On April 2 it was fun to hang out with the Red Knights, the international motorcycle club for fire fighters, when they rode into Wake Forest. 
As witness to my first flag-raising ceremony that following Monday, in honor of those who served in the military and contributed to the Wake Forest community, I can say it’s a moving and memorable experience. The second one in May was equally so.  
My first Friday Night on White experience was memorable as well. The crowd of 10,000 people or so that calmly crowded the downtown streets was the most I and others had seen anywhere in a long time. What an amazing accomplishment by the town and all involved to make that happen. 
And although we met during my first week on the job, it was good to see Ann Welton surrounded by friends at her retirement party at The Corner on April 28.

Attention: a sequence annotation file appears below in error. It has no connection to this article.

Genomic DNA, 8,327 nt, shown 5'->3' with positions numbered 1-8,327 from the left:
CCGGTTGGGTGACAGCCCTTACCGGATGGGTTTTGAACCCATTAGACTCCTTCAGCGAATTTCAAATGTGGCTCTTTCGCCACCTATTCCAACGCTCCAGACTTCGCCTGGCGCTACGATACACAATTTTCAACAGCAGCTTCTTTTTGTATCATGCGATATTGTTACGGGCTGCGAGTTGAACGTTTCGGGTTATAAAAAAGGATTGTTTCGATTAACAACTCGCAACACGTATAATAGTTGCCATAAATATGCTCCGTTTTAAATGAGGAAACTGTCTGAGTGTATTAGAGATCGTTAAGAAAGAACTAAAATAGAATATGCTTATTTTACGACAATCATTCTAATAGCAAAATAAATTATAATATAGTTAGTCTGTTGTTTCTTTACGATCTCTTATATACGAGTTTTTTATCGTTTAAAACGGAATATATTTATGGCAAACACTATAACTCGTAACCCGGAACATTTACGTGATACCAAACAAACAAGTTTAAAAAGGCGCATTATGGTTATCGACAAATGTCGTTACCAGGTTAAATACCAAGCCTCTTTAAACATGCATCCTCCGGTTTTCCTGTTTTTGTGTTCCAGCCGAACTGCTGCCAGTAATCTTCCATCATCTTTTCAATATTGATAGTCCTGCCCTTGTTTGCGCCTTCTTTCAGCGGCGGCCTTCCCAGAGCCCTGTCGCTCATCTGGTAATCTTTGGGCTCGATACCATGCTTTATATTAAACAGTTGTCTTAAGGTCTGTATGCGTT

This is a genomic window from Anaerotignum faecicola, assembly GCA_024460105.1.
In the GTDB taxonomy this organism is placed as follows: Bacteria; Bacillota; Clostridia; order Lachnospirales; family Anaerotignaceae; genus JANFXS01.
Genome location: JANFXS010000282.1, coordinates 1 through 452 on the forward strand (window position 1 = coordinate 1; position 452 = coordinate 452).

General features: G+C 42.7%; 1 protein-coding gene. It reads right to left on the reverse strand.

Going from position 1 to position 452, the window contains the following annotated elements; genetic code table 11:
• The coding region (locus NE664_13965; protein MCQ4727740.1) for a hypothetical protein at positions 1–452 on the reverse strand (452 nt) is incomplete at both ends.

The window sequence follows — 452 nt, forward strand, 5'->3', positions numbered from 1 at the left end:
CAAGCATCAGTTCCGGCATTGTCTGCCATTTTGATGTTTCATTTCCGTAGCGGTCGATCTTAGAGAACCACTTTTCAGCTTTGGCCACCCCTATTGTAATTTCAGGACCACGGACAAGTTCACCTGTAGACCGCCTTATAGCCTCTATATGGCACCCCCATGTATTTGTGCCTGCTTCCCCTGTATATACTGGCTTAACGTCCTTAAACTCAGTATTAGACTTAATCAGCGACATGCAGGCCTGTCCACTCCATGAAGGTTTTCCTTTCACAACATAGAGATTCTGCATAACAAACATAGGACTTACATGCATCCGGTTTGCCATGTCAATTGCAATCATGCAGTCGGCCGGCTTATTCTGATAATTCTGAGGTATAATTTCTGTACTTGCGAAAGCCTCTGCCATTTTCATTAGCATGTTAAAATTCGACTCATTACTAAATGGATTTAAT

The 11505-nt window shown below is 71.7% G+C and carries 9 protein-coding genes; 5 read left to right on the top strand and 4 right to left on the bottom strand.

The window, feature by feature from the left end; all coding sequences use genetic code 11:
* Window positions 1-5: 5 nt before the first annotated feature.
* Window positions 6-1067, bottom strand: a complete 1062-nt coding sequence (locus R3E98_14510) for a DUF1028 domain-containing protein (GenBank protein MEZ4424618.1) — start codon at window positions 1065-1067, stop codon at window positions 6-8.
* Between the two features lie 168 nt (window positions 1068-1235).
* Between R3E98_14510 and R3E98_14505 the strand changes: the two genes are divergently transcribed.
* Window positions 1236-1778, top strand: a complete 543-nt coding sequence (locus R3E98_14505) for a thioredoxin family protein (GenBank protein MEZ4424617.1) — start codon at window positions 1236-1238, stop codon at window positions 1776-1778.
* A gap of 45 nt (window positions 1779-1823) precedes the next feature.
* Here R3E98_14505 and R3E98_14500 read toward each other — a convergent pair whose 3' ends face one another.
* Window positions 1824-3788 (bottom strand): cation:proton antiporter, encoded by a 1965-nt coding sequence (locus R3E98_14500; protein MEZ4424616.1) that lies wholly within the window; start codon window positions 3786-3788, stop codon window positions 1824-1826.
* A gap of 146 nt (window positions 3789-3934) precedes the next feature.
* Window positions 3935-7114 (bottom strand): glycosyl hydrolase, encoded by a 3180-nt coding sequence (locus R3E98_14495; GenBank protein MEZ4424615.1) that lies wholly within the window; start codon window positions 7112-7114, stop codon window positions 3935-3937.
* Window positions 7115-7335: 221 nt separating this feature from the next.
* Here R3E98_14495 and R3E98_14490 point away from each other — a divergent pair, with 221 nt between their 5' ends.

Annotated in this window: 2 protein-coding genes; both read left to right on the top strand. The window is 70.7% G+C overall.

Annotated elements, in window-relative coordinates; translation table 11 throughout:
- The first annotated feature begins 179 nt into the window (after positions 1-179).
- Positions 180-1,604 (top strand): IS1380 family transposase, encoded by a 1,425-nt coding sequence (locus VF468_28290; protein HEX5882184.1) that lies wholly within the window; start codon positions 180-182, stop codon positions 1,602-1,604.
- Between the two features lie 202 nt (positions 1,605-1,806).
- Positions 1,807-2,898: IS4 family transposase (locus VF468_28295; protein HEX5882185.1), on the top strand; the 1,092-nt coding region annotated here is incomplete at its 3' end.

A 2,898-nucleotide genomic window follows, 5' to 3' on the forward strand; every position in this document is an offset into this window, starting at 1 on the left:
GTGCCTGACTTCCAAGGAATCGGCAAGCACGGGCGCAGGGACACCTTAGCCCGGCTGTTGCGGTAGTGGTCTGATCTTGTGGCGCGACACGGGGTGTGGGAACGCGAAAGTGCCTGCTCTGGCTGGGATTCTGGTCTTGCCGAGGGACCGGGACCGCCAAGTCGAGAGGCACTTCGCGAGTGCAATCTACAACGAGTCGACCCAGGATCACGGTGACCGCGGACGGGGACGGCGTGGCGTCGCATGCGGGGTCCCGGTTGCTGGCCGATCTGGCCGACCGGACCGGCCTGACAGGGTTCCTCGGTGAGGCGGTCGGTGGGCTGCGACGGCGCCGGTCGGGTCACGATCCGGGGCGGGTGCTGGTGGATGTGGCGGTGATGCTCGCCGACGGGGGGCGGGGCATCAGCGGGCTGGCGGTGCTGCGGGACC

Among them was Liz Simpers, the new but widely well-known Wake Forest Area Chamber of Commerce President, and Joe Kimray, president of the chamber board, who said he’s confident Liz will do an amazing job. If her first Meet in the Street was any indication, this was another incredible sight to behold as well. Hats off to her and all who had a hand in pulling all the parts of the festival together.
And after witnessing my first Scottish Highland Games in Oxford on April 30 — a spirited event featuring the strongest people I’ve ever seen, fine Scottish foods, bagpipes and drums — I moved from Warrenton to Wake Forest on May 1. With thanks to recently retired housing director Doug Nalley and the Southeastern Baptist Theological Seminary, it’s been a blessing to live in this community. 

Correction: In the print edition, Southeastern Baptist Theological Seminary was written incorrectly as Southeast. 

Gary Band is the editor of The Wake Weekly and Butner-Creedmoor News.